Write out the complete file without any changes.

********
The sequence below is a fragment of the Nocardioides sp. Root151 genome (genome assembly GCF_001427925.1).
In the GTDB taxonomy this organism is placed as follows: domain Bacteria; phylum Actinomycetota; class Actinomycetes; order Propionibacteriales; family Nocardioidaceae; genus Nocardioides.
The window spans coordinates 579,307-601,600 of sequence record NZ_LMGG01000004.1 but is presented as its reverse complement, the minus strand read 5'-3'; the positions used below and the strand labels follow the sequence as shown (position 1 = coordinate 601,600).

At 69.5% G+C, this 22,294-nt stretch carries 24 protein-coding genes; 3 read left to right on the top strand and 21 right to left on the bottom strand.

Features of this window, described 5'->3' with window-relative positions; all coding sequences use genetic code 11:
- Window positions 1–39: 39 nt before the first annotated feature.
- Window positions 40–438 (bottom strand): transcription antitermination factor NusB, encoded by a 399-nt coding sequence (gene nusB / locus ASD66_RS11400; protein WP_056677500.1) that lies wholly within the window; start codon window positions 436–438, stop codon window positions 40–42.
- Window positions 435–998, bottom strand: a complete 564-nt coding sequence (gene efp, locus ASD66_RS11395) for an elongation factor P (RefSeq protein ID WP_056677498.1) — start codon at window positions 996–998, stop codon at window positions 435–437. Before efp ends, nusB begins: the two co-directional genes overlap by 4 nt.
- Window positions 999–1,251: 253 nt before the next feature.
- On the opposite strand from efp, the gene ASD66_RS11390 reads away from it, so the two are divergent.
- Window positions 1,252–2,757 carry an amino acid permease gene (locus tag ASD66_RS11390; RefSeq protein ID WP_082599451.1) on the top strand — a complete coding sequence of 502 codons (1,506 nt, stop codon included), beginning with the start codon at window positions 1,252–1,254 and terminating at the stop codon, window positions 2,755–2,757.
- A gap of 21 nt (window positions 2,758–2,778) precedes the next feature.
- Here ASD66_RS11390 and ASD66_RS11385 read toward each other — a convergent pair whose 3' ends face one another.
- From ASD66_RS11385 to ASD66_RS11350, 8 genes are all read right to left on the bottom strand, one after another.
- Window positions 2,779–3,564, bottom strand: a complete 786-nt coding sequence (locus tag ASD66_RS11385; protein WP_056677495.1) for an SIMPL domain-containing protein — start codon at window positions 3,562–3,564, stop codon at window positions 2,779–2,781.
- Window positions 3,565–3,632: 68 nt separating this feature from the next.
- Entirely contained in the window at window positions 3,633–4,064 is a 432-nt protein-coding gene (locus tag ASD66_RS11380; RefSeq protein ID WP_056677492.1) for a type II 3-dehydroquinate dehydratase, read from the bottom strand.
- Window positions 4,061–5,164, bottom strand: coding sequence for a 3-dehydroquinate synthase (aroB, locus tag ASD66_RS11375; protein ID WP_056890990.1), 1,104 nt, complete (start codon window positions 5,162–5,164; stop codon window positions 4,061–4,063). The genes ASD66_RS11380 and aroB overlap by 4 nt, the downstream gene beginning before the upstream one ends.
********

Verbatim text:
The sequence below is a fragment of the Nocardioides sp. Root151 genome (genome assembly GCF_001427925.1).
In the GTDB taxonomy this organism is placed as follows: domain Bacteria; phylum Actinomycetota; class Actinomycetes; order Propionibacteriales; family Nocardioidaceae; genus Nocardioides.
The window spans coordinates 579,307-601,600 of sequence record NZ_LMGG01000004.1 but is presented as its reverse complement, the minus strand read 5'-3'; the positions used below and the strand labels follow the sequence as shown (position 1 = coordinate 601,600).

At 69.5% G+C, this 22,294-nt stretch carries 24 protein-coding genes; 3 read left to right on the top strand and 21 right to left on the bottom strand.

Features of this window, described 5'->3' with window-relative positions; all coding sequences use genetic code 11:
- Window positions 1–39: 39 nt before the first annotated feature.
- Window positions 40–438 (bottom strand): transcription antitermination factor NusB, encoded by a 399-nt coding sequence (gene nusB / locus ASD66_RS11400; protein WP_056677500.1) that lies wholly within the window; start codon window positions 436–438, stop codon window positions 40–42.
- Window positions 435–998, bottom strand: a complete 564-nt coding sequence (gene efp, locus ASD66_RS11395) for an elongation factor P (RefSeq protein ID WP_056677498.1) — start codon at window positions 996–998, stop codon at window positions 435–437. Before efp ends, nusB begins: the two co-directional genes overlap by 4 nt.
- Window positions 999–1,251: 253 nt before the next feature.
- On the opposite strand from efp, the gene ASD66_RS11390 reads away from it, so the two are divergent.
- Window positions 1,252–2,757 carry an amino acid permease gene (locus tag ASD66_RS11390; RefSeq protein ID WP_082599451.1) on the top strand — a complete coding sequence of 502 codons (1,506 nt, stop codon included), beginning with the start codon at window positions 1,252–1,254 and terminating at the stop codon, window positions 2,755–2,757.
- A gap of 21 nt (window positions 2,758–2,778) precedes the next feature.
- Here ASD66_RS11390 and ASD66_RS11385 read toward each other — a convergent pair whose 3' ends face one another.
- From ASD66_RS11385 to ASD66_RS11350, 8 genes are all read right to left on the bottom strand, one after another.
- Window positions 2,779–3,564, bottom strand: a complete 786-nt coding sequence (locus tag ASD66_RS11385; protein WP_056677495.1) for an SIMPL domain-containing protein — start codon at window positions 3,562–3,564, stop codon at window positions 2,779–2,781.
- Window positions 3,565–3,632: 68 nt separating this feature from the next.
- Entirely contained in the window at window positions 3,633–4,064 is a 432-nt protein-coding gene (locus tag ASD66_RS11380; RefSeq protein ID WP_056677492.1) for a type II 3-dehydroquinate dehydratase, read from the bottom strand.
- Window positions 4,061–5,164, bottom strand: coding sequence for a 3-dehydroquinate synthase (aroB, locus tag ASD66_RS11375; protein ID WP_056890990.1), 1,104 nt, complete (start codon window positions 5,162–5,164; stop codon window positions 4,061–4,063). The genes ASD66_RS11380 and aroB overlap by 4 nt, the downstream gene beginning before the upstream one ends.